Most of us are familiar with virtual reality and augmented reality technologies, but what about capture technology? We sat down with Ed Wei, CTO of Mappedin, to discuss this exciting tech including what it is, how it works, who will benefit from it, and his predictions on when it will become mainstream.
Capture technology takes real-world environments and turns them into digital assets that can be used in many different applications. For example, using a piece of equipment that has a camera, lidar sensors, and other sensors on it, you can walk around a room, scan it, and turn it into a digital asset.
Traditionally, the limitation of capture tech is that the hardware itself is very complex and the pieces of equipment are large and expensive. In the past, I’ve seen companies put the equipment on wheels to push it around, or strap the equipment onto a huge backpack that they can carry while walking around a room. Since the equipment size and price tag is quite large, it's hard for the average person to massively adopt this technology.
The big advantage is that if you don’t have a floor plan, an architectural drawing, or a CAD drawing of a venue, capture tech is a great way for you to capture the real-world environment and generate a map.
I’m excited about this technology because Apple has figured out how to miniaturize the equipment into an iPhone. With the new version of iOS, essentially anyone can go buy an iPhone or iPad and have capture technology on their device. The cost to have access to this technology is now very low.
We can benefit from this technology because it's another way of creating a map. Other organizations such as retail brands will also benefit from this. For example, IKEA currently has a tool that enables you to put their furniture into a room, but that room isn’t an accurate reflection of your room. With capture technology, they could build an app that loads all their digital assets into your room, the one you actually live in.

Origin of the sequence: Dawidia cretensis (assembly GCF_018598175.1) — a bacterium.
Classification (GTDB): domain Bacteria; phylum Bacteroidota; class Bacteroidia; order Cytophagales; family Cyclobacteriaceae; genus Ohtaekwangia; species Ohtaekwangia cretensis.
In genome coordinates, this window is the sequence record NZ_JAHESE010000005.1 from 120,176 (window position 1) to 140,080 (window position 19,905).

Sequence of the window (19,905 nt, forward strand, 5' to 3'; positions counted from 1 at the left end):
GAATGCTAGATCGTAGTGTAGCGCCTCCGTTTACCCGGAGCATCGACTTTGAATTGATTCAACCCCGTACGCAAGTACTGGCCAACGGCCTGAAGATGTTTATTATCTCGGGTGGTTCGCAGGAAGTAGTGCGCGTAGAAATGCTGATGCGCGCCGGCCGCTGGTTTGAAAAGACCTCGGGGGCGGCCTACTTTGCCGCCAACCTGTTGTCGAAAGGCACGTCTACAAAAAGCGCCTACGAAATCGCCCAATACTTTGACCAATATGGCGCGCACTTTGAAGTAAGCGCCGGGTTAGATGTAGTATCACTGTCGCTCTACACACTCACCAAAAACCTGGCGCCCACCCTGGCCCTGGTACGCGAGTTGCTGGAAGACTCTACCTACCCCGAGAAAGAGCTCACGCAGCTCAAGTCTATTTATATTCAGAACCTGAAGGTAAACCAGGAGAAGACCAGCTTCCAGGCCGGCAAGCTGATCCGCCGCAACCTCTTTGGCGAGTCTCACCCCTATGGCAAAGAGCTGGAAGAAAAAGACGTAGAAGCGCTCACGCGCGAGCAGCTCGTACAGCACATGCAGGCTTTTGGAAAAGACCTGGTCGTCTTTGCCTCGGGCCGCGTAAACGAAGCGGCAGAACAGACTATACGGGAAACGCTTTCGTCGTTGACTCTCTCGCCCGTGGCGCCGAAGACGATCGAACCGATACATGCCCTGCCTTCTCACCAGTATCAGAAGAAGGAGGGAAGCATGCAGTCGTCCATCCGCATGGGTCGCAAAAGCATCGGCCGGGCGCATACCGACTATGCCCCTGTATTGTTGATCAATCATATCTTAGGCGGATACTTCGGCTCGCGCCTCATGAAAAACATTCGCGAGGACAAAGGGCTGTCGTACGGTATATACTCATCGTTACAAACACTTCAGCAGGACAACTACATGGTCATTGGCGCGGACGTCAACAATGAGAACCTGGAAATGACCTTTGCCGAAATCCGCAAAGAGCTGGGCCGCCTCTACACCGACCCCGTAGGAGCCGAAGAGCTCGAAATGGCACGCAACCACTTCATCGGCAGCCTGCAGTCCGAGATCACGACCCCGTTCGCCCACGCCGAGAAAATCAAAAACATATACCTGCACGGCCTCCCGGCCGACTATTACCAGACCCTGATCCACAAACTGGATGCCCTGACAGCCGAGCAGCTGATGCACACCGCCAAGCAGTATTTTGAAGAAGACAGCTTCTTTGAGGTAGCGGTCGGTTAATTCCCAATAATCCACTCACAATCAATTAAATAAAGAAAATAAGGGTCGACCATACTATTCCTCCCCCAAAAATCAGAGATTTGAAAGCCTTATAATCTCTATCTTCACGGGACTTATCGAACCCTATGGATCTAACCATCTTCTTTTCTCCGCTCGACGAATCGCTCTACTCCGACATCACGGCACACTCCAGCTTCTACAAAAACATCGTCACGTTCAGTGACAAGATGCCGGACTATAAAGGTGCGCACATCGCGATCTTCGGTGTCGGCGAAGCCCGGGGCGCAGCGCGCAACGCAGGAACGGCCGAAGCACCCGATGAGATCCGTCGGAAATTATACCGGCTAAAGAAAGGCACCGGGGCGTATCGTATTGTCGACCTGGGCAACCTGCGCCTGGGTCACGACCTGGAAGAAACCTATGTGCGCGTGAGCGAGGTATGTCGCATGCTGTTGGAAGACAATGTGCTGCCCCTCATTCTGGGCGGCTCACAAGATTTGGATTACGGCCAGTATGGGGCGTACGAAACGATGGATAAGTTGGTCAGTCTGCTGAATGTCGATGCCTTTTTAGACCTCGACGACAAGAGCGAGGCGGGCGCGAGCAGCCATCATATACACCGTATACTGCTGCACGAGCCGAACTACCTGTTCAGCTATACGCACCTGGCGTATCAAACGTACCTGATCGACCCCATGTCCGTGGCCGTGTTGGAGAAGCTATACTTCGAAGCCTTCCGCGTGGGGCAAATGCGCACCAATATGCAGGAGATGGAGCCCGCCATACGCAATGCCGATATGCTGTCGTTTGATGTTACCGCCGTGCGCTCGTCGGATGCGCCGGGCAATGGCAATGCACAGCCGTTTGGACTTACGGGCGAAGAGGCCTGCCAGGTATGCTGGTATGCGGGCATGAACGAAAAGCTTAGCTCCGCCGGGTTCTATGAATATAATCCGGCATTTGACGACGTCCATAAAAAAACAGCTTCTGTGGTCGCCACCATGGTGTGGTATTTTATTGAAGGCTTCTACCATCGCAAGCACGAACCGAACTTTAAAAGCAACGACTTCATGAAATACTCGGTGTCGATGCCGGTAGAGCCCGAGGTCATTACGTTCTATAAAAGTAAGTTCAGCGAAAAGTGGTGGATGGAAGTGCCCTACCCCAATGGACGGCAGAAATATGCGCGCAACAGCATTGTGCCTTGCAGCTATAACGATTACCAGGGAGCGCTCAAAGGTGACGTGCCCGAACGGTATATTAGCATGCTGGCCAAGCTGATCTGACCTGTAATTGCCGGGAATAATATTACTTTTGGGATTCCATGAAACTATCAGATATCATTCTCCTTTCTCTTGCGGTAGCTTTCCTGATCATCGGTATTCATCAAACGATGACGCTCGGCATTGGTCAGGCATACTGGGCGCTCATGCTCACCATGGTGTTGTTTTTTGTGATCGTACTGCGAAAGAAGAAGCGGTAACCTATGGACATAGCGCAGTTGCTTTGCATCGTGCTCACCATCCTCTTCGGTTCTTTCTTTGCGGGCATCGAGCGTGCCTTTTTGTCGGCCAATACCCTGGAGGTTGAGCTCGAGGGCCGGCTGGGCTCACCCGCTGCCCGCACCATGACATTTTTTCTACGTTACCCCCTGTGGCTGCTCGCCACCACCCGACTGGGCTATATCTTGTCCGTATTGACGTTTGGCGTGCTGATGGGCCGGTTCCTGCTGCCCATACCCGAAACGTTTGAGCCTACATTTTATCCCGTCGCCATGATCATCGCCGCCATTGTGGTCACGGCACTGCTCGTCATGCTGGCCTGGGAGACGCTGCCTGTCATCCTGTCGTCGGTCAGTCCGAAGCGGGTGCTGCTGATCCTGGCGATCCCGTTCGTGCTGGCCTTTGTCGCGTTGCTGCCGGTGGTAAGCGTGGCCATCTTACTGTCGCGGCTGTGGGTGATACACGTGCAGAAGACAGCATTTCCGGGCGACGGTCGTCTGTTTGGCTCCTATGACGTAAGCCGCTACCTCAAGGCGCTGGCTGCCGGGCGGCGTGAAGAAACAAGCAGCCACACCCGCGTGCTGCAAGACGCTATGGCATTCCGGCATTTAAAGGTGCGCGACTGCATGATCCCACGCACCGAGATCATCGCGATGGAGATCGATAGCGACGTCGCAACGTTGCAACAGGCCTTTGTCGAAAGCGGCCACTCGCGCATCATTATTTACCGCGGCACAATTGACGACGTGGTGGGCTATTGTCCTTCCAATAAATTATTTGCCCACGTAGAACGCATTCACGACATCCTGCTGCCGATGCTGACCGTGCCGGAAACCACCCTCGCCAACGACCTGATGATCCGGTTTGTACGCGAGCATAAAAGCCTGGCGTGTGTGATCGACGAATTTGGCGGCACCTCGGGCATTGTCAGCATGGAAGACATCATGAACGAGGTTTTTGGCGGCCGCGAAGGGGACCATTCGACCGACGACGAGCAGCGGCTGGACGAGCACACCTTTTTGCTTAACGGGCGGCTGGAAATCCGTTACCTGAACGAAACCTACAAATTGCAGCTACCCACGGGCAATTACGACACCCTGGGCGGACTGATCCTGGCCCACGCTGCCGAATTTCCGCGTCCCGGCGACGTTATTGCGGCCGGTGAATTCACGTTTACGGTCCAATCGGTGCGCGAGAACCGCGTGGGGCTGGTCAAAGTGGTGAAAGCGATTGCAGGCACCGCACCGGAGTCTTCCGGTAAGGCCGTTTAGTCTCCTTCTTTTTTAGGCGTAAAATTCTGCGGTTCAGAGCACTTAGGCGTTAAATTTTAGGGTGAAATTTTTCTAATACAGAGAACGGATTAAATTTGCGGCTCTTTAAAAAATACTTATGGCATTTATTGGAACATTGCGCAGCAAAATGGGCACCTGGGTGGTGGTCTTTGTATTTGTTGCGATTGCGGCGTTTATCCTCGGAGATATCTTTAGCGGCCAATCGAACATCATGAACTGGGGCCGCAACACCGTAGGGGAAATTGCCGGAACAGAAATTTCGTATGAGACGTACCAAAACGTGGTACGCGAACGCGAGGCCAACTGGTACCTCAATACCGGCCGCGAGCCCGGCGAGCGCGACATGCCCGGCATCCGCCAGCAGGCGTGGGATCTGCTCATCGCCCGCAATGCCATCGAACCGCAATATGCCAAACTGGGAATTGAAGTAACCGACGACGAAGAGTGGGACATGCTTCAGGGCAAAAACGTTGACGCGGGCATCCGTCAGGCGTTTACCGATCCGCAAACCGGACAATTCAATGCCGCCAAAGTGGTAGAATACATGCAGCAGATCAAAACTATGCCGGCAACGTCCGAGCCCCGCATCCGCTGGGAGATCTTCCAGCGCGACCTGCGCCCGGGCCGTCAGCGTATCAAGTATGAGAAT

The main thing that will change indoor mapping is the way we create an initial map. There are many applications where if you don’t have a blueprint or floor plan to start with, you’re not able to create a map. With capture technology, an average user can now create a floor plan by simply scanning rooms with their mobile device.
We used Apple’s new RoomPlan API to create a 3D map that we can turn into 2D and import into our indoor mapping platform. We walked around our own office, scanned it with the RoomPlan API, and created a 3D model containing walls, windows, doors, and furniture including tables, storage cabinets, chairs, and more.
We then used that 3D model data to generate a 2D map with a top-down view that can be imported into the Mappedin CMS — our tool that allows users to further edit the map and keep it up-to-date. Think of this as an alternative method for quickly importing map data instead of drawing it by hand.
People are going to come up with many different applications for capture tech. It’s going to get commoditized, and it’s going to have some real-world applications. Our use case for capture tech is creating maps, but there will be other creative ways to use it.
The main thing that I see is people taking a real-world environment into an augmented reality or virtual reality environment. As I mentioned earlier, if you want to see what a piece of furniture will look like in your room, you can use this technology to capture a 3D model of your home, and if a retailer has a piece of furniture made into a 3D asset, you can put it in your room and visualize what it looks like.
Capture tech is on the brink of mass adoption. There are already developers who are using capture technology to build applications. It will be coming to iOS devices via an iOS update that Apple will release later this year. I think it will become mainstream in the next few years.
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